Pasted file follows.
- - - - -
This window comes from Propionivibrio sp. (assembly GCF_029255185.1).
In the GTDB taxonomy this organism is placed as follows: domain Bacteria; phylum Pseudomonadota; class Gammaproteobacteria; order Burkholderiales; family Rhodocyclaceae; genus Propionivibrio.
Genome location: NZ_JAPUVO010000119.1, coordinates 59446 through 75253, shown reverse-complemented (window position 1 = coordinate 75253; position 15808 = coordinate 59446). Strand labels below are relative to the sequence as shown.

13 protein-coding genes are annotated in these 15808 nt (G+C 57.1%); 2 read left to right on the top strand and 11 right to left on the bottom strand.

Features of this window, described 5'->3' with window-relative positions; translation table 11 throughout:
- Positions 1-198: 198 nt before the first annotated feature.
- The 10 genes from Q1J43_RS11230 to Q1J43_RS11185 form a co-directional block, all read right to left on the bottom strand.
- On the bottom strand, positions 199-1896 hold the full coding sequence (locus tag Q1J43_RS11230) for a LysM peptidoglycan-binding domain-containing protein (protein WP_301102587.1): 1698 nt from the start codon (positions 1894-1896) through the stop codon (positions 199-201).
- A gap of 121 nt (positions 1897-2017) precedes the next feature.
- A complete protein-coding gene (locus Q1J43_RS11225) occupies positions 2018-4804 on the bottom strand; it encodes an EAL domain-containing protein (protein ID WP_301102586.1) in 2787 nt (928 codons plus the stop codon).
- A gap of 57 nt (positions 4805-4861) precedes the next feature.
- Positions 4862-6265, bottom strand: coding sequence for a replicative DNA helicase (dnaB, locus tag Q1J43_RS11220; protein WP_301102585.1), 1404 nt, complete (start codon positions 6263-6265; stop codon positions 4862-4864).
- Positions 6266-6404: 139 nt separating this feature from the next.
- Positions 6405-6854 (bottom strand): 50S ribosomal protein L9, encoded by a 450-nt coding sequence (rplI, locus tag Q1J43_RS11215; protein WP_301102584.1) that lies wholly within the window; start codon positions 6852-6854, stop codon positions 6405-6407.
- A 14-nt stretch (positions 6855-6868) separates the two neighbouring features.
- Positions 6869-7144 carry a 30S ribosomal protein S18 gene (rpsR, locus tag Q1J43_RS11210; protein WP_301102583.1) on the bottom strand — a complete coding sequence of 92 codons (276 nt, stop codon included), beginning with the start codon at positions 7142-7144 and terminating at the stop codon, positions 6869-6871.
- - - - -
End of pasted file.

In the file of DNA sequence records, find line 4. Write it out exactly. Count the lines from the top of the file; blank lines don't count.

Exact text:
13 protein-coding genes are annotated in these 15808 nt (G+C 57.1%); 2 read left to right on the top strand and 11 right to left on the bottom strand.